Water heaters are one of the most essential, yet under-appreciated appliances in any home. The hot water heater accounts for roughly 25% of all your energy bills and supports bathing, washing clothes, dishes and other cleaning . When they are not functioning your family certainly feels the impact. Typically, a standard tank hot water heater has a lifetime of 8-12 years. Likewise, a tankless water heater should last closer to 20 years. It’s generally only once the heater develops a leak or stops producing hot water that we even remember them.
Types of Water Heaters
There are basically three types of water heaters: standard tank, tankless and heat pump water heaters. Tank, standard, or traditional water heaters are the most common and use a large heated storage tank of water to provide water for showers and faucets.
Tankless water heaters, or “on-demand” water heaters, heat water as needed, meaning they can provide endless hot water. The initial cost is higher but they take up less space and efficiency is extremely high.
Heat pump water heaters (currently only available in electric) are similar to a traditional tank water heater except a compressor on top of the unit preheats water by transferring heat from the ambient air temperature. Heat pump water heaters are extremely energy efficient and a particularly good option if you do not have gas to your home but are interested in saving energy (and money).
Within these three types, there are many variations, usually the difference being more energy efficiency. Also, most styles can be powered by electricity or natural gas, depending on the fuel source for your home and region.
Water Heater Efficiency Factor
The Efficiency Factor, or EF, is the measure of how efficiently your water heater converts energy to transfer heat into you water. With two identically-sized water heaters using the same amount of water, the unit with a higher EF, will use less energy.
Standard tank water heaters usually have an EF of .58-.62 (meaning 58-60% efficient), while Energy Star models are rated at .67 or higher. Electric tank water heaters have very high EFs, above .90, but the energy source is much less efficient, actually making them more expensive to run. Tankless water heaters offer high EFs (.92+) so they can offer energy savings throughout their lifetime.
Efficiency rating is a measure of the percentage of heat transfer from the energy source to your water. Standard electric tanks range from 88-95% efficiency while standard gas tanks range from 55-65% efficiency. Electric tanks allow for higher energy transfer because they heat your water with heating elements that are submerged in the water, while gas fired tanks are heated from below through a gas burner.
Despite higher efficiency ratings, electric tanks are more expensive to operate as the cost of electricity is higher than the cost of gas to heat your water. So, while heat transfer is more efficient in electric tanks, this does not mean your overall energy usage is less in an electric water heater. Because of this, many utility companies and local governments encourage residents to use gas heating if choosing between the two.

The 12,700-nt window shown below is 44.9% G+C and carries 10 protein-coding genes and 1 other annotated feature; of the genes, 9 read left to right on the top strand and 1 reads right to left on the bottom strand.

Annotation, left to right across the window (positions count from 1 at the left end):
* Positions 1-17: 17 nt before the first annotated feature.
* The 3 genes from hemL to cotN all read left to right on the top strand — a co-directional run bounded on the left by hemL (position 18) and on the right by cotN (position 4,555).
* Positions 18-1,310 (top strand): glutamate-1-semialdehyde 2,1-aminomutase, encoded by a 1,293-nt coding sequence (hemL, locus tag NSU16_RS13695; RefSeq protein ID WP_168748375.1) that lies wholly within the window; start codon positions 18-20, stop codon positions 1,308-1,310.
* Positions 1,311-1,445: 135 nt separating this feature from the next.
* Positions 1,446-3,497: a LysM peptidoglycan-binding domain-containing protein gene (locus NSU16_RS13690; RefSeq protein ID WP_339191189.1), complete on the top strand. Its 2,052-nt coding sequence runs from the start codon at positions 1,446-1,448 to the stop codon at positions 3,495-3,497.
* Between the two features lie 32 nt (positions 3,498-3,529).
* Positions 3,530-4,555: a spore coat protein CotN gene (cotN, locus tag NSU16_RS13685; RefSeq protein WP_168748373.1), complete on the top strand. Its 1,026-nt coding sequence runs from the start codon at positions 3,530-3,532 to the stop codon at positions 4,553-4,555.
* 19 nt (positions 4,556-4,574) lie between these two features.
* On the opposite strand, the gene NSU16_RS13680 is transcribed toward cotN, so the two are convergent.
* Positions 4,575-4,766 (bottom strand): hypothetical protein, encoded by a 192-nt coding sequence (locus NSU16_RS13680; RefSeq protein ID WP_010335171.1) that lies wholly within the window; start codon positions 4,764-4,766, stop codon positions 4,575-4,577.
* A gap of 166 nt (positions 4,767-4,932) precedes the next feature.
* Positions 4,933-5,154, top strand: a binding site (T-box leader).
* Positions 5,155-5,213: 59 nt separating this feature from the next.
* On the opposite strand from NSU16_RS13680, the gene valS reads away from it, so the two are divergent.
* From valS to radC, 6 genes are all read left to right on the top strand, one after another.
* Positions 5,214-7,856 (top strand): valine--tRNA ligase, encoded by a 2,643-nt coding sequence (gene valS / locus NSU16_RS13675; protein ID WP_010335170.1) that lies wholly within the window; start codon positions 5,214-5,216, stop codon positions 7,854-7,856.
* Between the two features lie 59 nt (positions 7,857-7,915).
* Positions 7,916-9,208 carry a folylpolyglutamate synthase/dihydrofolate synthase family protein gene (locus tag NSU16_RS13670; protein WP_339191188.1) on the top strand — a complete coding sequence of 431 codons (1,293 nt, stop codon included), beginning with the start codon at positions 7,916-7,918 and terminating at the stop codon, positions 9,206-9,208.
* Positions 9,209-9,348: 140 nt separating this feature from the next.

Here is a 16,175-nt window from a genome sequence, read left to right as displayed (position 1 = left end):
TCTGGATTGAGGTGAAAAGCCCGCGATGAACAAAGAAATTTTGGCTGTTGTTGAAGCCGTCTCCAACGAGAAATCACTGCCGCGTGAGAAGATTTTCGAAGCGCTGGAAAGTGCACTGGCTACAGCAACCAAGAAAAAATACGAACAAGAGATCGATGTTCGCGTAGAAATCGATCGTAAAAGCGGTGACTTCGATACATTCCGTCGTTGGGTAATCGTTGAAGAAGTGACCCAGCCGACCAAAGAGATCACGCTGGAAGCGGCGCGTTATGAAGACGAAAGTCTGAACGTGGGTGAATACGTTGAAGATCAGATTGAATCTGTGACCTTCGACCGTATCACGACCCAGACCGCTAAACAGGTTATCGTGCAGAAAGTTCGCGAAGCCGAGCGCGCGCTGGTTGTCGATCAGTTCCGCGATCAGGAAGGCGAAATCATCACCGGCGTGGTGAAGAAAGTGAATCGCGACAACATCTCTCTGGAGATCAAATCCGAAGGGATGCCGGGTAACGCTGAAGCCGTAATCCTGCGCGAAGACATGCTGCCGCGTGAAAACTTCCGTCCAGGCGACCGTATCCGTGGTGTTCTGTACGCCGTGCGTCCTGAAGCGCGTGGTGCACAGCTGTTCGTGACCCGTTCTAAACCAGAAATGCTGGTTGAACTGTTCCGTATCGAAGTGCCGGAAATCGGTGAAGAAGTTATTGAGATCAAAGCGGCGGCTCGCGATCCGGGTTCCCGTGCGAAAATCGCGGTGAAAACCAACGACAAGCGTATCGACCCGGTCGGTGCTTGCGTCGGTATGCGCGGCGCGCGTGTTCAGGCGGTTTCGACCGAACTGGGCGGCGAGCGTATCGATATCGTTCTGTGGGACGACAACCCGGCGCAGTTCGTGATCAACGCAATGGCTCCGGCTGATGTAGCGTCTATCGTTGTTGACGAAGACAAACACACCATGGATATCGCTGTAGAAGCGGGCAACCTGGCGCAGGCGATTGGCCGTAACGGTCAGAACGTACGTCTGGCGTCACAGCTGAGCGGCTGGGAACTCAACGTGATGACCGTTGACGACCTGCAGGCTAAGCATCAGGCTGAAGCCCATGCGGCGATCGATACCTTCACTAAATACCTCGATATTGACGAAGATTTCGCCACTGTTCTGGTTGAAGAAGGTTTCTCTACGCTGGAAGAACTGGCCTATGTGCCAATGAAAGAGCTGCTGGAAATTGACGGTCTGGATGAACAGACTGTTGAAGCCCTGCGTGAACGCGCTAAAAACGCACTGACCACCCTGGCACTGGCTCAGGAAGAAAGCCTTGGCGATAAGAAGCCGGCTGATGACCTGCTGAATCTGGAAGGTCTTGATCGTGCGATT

Recovery rate is the amount of hot water your tank can produce in the space of one hour assuming a 90° F increase in water temperature. Electric tanks produce approximately 20-22 gallons of hot water in an hour while gas tanks produce 30-40 gallons in an hour.
Water Heater First Hour Rating
First hour rating is simply the amount of hot water your tank can produce in one hour of continuous usage and is a function of the gallon capacity and the recovery rate. 50-gallon gas tanks will typically have a first hour rating in the range of 70-80 gallons; 50-gallon electric tanks will typically have a first hour rating around 60-gallons.
Estimated Operating Costs
Estimated operating costs are typically provided by the manufacturer but are highly subject to energy prices. Assuming average usage and $0.086/kilowatt hour in electricity costs, your electric tank will cost around $400 to operate per year. Assuming $0.50/therm gas cost and average usage, your gas tank will cost you around $120-130 to operate per year.
Water Heater Sizes
Most homes have either a 40-gallon, or a 50-gallon water heater. Larger tanks are generally used in homes that have a hot tub, or with serious hot water demands. We generally recommend swapping an existing tank with an equally-sized new one, but if you consistently run out of hot water, you might consider upgrading to a larger tank.
- 40-gallon water heater
- 50-gallon water heater
- 66-gallon water heater
- 75-gallon water heater
- 80-gallon water heater
- 120-gallon water heater
Our experienced customer service professionals and service technicians will walk you through all the details of your water heater repair or installation. Before we begin any work, we will go over a no-obligation, item-by-item checklist of any additional costs for parts and labor to bring the water heater up to code.